New Series on Soybean Micronutrient Management in Southeast Nebraska

New Series on Soybean Micronutrient Management in Southeast Nebraska

Interest and concern about micronutrient needs of soybean is common among farmers and agronomists due to higher yields than in previous decades and the increased availability of micronutrient fertilizers in both liquid and dry formulations. Nathan Mueller’s interest in micronutrients goes back to his PhD research from 2009-2012 at Kansas State University that focused on starter and foliar applications of micronutrients in corn and soybean in eastern and north central Kansas. We are bringing you an extended series of CropWatch articles on micronutrient fertility and plant nutrition for soybean production in southeast Nebraska (Figure 1). In this article series, we will explore why each micronutrient is essential to soybeans, known deficiencies and toxicities in the southeast Nebraska and nearby regions, soybean specific micronutrient factors, factors of micronutrient availability in soil, soil and plant tissue testing, and fertilizer recommendations.

Map of Southeast Nebraska USDA Crop Reporting District consisting of Clay, Nuckolls, Fillmore, Thayer, Saline, Jefferson, Gage, Otoe, Johnson, Nemaha, Pawnee, and Richardson counties.
Figure 1. Southeast Nebraska USDA Crop Reporting District

Micronutrients

Nine essential micronutrients are needed in small amounts by soybeans. Micronutrients include boron (B), chloride (Cl), cobalt (Co) copper (Cu), iron (Fe), manganese (Mn), molybdenum (Mo), nickel (Ni), and zinc (Zn). Nutrient uptake by soybeans for each of these nine micronutrients is usually less than one pound per acre other than for iron and chloride.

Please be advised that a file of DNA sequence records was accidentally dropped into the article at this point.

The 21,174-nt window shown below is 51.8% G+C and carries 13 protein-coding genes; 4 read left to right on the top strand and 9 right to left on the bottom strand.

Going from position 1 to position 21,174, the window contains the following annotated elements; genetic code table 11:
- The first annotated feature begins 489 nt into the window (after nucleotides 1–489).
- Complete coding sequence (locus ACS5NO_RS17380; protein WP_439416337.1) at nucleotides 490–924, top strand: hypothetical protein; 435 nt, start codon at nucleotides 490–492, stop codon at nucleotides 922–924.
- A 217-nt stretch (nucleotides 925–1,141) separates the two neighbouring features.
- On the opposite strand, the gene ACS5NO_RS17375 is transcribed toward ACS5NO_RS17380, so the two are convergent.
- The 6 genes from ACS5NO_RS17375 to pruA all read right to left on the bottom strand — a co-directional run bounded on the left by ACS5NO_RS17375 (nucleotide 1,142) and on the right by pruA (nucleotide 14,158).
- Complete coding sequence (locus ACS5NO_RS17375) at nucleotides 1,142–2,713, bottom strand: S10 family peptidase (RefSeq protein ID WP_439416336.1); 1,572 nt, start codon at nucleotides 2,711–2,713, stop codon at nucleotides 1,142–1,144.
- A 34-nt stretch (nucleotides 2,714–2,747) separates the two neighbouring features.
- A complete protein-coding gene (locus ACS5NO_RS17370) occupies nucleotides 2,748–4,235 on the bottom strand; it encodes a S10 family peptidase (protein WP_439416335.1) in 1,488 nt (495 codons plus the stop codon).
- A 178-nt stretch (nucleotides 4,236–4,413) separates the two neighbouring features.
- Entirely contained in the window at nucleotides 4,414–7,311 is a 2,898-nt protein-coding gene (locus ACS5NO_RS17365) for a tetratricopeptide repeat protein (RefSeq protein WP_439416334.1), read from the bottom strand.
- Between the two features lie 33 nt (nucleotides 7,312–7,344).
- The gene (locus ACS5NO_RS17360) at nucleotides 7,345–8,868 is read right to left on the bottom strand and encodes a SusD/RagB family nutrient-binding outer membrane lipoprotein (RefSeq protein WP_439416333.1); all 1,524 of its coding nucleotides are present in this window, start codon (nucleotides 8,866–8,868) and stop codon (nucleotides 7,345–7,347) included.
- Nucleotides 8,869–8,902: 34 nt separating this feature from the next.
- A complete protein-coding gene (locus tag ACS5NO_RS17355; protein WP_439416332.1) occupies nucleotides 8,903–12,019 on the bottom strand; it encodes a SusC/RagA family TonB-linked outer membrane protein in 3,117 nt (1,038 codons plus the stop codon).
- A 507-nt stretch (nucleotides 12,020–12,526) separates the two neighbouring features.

Issues Specific to Region and Crop

Potential micronutrient issues are regional in nature. For example, boron deficiency in soybeans following rice in Arkansas is not uncommon or copper deficiency in small grains on poorly drained peat and muck soils in the upper Midwest. Even within Nebraska, we see differences between crops, regions, and soils when it comes to micronutrients like iron deficiency chlorosis in soybeans (Figure 2). This series will focus on soybean micronutrient management in the Southeast Nebraska USDA Crop Reporting District (Figure 1).

Iron deficiency chlorosis in soybeans
Figure 2. Example of iron (Fe) deficiency chlorosis in soybeans (Photo by Nathan Mueller)

Resources to Read

Feel free to read two Nebraska Extension publications called Nutrient Management for Agronomic Crops in Nebraska and Micronutrient Management in Nebraska. Second, look over a great regional publication called Micronutrients for Soybean Production in the North Central Region published in 2017 by five different universities. For those in this area of the state, stop by our Extension offices in Saline (Wilber), Jefferson (Fairbury), Gage (Beatrice), Clay (Clay Center) counties to get your free hard copy of the 2019 Edition of the Nebraska Soybean and Corn Pocket Guide produced in partnership between University of Nebraska-Lincoln Extension, Nebraska Corn Board, and the Nebraska Soybean Checkoff. There is a specific section on soil fertility and plant nutrition in the pocket guide that is a great resource to keep in the pickup or your back pocket when out in the field. We will be referencing these four publications along with other pertinent resources for each of micronutrients.

Invitation

Join us in reviewing what we know about boron for soybeans production in southeast Nebraska in the next issue of CropWatch. Share with us what micronutrients you are most concerned about on your farm for soybeans. Take this quick 2-question survey and we will share the results in the next article in this series.

Take the Micronutrient Survey